So, please let congressional Democrats, and especially House minority leader, Nancy Pelosi waste no more time, or taxpayer money, launching an ethics investigation into whether Weiner broke "House rules." That time, energy, and taxpayer money would be better spent investigating which House members worked with drone manufacturers to award them huge military contracts, and which congressional members continue to work with the nuclear power lobbyists to silence the risks of radiation leaks in domestic plants.

Yes, it would make much more sense to investigate how it is that every president since World War II has managed to wage substantial military campaigns without congressional approval, or a formal Declaration of War.

A bipartisan resolution ushered in by House majority leader Boehner on Thursday gives the president 15 days to prove why U.S. military combat in Libya is justified, or troops must leave Libya. That resolution, and the House momentum to stop yet another illegal war, has just been effectively coopted, and stifled by what amounts to a sex scandal without sex.

There are many more ethical breeches of far graver consequence to national, and international security to keep Congress busy for many months to come. Get busy, Mrs. Pelosi. The meter's running.

Monday, June 06, 2011


It looks like we finally have a viable candidate for president in 2012: Salt Peter

Saturday, June 04, 2011



for Allen Ginsberg

We will meet again
as ghosts you and I
ghosts who don’t grow their
hair or
flash their smiles at
sultry construction
We will meet again
as ghosts
ghosts are always first in
line at Rite Aid
they never get lost on
the subway or
need to
testify before
holy spirit
governments or
eat tortillas made of
We will meet again
as ghosts
ghosts savvy in
their skeletal
rest of
us who pretend
to be blind on
starry escalators
when the future
gets stuck
between our

(c) Jayne Lyn Stahl

(Allen Ginsberg would have been 85 on June 3rd)

Friday, June 03, 2011

From Michael Winship

Secret Cash: The Worst Political Scandal of All
By Michael Winship

Sometimes I feel like Gus, the father in "My Big Fat Greek Wedding" -- you know, the guy who thinks you can cure all maladies with a spritz of Windex and declares, "Give me a word, any word, and I show you that the root of that word is Greek."

Only in my case, it's give me a scandal, any scandal, and I'll show you how the corrosive influence of money on politics is at its root and makes what's bad even worse (okay, maybe not in the case of Anthony Weiner -- yet). It's not an especially effective party trick, I know, unless you're at a really dreary policy wonk picnic, but you work with what you've got.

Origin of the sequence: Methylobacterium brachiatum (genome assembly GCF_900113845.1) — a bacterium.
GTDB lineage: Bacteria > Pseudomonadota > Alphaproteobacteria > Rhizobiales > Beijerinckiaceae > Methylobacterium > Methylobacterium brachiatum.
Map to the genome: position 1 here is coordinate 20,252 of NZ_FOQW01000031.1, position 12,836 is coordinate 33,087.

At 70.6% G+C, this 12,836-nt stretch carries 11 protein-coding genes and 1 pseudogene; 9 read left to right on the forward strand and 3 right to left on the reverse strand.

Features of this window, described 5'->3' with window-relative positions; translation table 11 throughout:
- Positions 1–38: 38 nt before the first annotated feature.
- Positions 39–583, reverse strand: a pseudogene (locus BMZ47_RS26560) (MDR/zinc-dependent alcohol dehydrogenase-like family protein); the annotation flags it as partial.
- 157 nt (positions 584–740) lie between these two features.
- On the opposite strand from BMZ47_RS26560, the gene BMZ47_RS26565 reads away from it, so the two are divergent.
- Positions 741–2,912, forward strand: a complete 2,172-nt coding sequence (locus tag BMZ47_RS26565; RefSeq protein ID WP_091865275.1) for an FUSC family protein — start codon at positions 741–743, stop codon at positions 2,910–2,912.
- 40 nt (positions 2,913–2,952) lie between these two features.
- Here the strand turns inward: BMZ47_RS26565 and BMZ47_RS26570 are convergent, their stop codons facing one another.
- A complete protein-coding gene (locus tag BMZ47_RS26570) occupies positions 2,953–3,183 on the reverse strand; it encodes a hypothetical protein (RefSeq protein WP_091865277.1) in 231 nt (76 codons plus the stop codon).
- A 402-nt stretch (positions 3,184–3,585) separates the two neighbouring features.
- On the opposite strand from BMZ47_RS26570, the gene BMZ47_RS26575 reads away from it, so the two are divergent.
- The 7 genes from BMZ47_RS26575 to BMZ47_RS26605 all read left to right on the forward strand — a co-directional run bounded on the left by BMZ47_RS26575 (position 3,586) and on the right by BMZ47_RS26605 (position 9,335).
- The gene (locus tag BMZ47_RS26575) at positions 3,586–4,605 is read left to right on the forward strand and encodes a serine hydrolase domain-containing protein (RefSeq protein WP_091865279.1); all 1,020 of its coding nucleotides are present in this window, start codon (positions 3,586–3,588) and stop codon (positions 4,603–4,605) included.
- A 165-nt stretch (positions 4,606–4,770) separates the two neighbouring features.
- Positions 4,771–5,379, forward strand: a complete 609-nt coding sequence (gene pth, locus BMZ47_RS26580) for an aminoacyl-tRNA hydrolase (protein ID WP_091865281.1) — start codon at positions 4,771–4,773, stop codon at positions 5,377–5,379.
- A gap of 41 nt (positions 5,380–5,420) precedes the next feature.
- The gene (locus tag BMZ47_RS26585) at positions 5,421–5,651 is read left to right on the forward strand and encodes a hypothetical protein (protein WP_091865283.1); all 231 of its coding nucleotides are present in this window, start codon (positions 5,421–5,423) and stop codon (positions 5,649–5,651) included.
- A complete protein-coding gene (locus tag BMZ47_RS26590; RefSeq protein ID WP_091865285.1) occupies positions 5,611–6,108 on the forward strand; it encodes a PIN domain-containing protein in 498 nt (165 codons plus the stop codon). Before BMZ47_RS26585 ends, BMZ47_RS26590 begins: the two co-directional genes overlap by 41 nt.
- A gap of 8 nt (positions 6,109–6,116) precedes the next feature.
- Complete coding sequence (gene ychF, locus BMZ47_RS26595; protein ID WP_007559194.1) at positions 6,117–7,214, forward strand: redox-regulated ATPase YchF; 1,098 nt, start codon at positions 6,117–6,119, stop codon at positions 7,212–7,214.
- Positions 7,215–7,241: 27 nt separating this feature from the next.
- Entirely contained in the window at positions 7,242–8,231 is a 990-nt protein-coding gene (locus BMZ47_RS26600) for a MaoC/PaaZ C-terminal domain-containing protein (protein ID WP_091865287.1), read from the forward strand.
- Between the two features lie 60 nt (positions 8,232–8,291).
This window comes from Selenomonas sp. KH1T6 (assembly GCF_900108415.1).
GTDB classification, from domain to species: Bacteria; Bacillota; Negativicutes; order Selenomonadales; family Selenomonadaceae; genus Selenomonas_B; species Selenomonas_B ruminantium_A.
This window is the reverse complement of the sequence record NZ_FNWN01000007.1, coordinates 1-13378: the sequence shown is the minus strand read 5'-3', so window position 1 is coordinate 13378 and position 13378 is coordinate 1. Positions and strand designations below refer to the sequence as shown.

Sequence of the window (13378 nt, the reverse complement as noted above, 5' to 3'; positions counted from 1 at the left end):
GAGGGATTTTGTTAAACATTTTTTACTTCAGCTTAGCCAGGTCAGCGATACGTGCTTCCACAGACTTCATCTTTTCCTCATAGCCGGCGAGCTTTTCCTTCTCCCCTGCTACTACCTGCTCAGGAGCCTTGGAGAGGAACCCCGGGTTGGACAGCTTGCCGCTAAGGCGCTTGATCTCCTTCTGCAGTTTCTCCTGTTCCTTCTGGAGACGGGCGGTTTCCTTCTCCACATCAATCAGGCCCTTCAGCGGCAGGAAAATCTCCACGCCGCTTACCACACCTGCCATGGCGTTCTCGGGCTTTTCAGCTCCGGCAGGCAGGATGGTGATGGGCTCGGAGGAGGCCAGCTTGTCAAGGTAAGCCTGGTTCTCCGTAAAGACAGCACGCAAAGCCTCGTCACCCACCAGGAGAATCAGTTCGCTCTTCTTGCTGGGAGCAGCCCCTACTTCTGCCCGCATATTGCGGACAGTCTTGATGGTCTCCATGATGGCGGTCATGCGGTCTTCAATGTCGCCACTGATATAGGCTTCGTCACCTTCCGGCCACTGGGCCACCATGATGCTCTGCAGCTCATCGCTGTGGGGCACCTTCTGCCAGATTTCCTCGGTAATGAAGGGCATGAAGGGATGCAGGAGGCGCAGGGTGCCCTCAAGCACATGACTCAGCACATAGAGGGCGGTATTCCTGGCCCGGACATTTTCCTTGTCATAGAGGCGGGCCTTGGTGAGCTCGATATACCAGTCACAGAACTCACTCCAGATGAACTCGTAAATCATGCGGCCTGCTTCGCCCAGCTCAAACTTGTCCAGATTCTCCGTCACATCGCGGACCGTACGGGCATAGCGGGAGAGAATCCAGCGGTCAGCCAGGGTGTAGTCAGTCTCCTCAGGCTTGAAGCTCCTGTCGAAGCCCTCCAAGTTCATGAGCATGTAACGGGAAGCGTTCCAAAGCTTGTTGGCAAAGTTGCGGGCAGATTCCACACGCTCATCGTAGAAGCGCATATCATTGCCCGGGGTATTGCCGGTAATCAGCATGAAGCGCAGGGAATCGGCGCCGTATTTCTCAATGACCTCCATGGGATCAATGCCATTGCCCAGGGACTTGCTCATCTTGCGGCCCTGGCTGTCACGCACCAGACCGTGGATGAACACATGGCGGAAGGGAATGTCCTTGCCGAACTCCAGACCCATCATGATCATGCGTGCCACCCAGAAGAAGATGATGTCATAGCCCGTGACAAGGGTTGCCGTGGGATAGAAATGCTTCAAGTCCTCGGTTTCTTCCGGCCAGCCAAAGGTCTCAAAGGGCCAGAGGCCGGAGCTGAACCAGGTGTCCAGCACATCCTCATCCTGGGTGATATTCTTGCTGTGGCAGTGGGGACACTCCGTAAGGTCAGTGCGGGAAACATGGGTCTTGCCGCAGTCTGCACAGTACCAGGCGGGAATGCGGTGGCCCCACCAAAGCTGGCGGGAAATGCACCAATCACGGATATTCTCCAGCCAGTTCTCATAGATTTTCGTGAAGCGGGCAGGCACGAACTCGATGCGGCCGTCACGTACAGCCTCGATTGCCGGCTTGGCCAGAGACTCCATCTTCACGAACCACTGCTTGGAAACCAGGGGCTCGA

John Edwards' illegitimate child? The legal case being built against the freshly indicted, former presidential candidate isn't about paternity or custody or any of that kind of stuff, but revolves around felony campaign finance charges; whether or not two wealthy backers -- his now deceased fundraising chair Frederick Baron and 100-year-old heiress Rachel "Bunny" Mellon -- provided hundreds of thousands in contributions that in reality paid for the hiding of Edwards' mistress, Rielle Hunter, and their baby.

Newt Gingrich and his wife Callista's big fat, revolving, no interest credit account at Tiffany's? It might be tin-eared and wrong for someone who purports to be a fiscal conservative and a man of the people to throw around big bucks for expensive bling, but that ain't necessarily the scandal. Look a little deeper. On May 24, Jeff Stein of The Washington Post blog "Spy Talk" reported, "At the same time Tiffany & Co. was extending Callista (Bisek) Gingrich a virtual interest-free loan of tens of thousands of dollars, the diamond and silverware firm was spending big bucks to influence mining policy in Congress and in agencies over which the House Agriculture Committee -- where she worked -- had jurisdiction, official records show."